The skipper and I arrived back in Valdez by midday, with the seine net in tow. Now came the (in)delicate operation of transferring the seine net from the trailer to the dock, and then from the dock to the vessel. All of this was made easier by the fact that the Three Sisters deployed a boom suspended Puretic power block. Well, somewhat easier.
The power block was invented by a Croatian fisherman, Mario Puratić, and patented in 1953. The power block is a large powered aluminium pulley with a hard rubber-coated sheave. Source: Wikipedia
Trouble was, one first had to move the vessel to a dock capable of making the transfer from land to the boat. And that meant multiple steps had to be executed in order:
- Move the truck and trailer onto the loading dock. Maneuver executed by: The Skipper.
- Untie the Three Sisters and move her from her current berth to a perch alongside the loading dock. Maneuver executed by: The Skipper.
- Attach the seine net to the power block. Maneuver executed by: Skipper and crew.
- Using the power block, slowly – carefully – move the seine net onto the Three Sisters, being mindful along the way to make sure it wasn’t tangled or damaged. Maneuver executed by: Skipper on the power block, crew on the net (see illustration below).
This procedure took the rest of the day.
Stacking net on a purse seiner
My girlfriend — the skipper’s sister-in-law — was starting to show her frustration at the seemingly endless delays. She wanted nothing more than to go fishing, but she also had her standards. In a tense exchange, she asked the skipper about survival suits. “I’m not going fishing unless we have survival suits,” she declared.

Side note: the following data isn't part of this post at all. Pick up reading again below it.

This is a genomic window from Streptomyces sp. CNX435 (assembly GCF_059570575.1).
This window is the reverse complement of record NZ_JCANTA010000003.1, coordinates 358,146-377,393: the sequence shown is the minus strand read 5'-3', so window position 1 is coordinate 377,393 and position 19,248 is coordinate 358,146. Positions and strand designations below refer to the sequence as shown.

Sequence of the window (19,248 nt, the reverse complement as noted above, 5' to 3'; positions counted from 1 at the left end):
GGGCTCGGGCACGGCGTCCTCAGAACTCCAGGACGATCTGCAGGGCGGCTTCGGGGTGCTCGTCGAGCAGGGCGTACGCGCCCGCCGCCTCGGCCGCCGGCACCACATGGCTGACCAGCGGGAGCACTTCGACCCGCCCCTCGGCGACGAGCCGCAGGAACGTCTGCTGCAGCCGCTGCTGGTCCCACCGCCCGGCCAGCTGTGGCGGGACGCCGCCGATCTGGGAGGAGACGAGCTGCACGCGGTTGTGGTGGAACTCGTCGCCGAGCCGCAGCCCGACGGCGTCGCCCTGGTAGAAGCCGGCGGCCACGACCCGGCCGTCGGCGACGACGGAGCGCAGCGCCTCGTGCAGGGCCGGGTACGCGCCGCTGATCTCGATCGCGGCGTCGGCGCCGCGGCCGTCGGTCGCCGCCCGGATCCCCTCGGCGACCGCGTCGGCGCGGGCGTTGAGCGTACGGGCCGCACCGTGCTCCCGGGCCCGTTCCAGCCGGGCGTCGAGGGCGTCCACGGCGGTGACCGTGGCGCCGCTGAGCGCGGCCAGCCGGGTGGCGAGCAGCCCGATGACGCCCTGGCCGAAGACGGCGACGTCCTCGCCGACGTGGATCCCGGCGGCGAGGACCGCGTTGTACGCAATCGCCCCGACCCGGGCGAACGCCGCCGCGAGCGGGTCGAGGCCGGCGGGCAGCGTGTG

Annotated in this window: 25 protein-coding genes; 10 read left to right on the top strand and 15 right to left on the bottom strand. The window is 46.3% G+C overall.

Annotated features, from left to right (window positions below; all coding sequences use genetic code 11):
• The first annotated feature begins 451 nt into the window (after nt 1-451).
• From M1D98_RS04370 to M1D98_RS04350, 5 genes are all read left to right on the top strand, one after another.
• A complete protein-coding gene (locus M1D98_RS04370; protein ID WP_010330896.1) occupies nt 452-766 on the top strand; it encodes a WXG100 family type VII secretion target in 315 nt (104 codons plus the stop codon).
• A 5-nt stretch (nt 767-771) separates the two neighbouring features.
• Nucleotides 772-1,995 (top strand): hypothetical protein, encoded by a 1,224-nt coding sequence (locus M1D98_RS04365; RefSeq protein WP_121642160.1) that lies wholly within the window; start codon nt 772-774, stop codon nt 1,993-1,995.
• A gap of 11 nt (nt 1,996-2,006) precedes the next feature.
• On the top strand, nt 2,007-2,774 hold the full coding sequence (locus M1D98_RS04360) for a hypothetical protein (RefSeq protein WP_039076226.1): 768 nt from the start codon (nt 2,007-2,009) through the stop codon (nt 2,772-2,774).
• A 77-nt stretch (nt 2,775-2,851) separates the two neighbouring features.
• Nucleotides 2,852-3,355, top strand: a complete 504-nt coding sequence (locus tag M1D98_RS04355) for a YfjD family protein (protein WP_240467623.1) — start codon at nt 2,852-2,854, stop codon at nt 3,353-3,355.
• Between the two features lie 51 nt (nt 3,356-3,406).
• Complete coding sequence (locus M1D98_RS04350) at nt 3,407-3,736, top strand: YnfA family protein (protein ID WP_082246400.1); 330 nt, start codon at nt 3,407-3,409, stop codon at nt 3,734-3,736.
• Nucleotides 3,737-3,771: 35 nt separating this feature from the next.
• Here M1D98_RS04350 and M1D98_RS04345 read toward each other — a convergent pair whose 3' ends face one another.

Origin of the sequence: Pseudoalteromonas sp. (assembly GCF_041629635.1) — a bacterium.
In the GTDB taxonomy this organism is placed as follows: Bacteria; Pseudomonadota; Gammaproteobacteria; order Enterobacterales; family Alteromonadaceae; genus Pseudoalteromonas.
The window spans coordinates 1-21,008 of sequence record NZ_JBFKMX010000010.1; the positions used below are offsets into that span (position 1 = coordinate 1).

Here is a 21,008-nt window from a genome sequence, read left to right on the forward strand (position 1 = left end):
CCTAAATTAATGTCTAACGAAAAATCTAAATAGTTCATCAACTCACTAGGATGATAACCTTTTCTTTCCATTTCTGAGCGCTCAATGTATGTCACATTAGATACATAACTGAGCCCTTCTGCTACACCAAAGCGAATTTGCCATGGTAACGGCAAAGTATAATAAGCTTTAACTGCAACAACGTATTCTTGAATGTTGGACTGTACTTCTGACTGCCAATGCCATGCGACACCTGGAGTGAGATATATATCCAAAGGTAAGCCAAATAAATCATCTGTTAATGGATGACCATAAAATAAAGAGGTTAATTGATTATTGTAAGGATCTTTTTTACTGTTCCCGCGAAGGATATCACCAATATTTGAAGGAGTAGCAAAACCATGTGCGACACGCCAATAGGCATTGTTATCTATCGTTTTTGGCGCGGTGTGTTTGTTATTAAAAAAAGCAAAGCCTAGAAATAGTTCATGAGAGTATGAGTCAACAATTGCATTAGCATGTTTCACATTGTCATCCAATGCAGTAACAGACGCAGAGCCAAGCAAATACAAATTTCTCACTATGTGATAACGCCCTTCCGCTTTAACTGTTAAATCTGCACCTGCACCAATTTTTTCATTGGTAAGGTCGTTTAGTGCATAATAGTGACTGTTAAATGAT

When the Skipper seemed to demure, telling her we were only going to fish “inside waters” (1), she pulled me aside and started to walk toward town. “We’re leaving,” she said.
“Back to Cordova.”
“You can go if you want. I came here to go fishing.”
We kept walking. Soon we were at the Alaska State Ferry dock. I gave her a hug and headed back. She didn’t follow. Back at the boat, the crew asked: “Where’s K?”
“She’s at the ferry dock. Said she’s headed back to Cordova.”
“I’m going fishing.”
“That’s good,” the Skipper declared. “We’re headed out at the next opening. Which is tomorrow.”
(1) By “inside waters,” the skipper was referring to the protected waters that cover much of Southeast Alaska. These waters, because they are surrounded by islands, are generally protected from fierce Pacific storms. That doesn’t mean a fisherman is entirely safe without a survival suit. These waters are still very cold and, once tossed from the vessel, a fisherman has only a small window before hypothermia kicks in.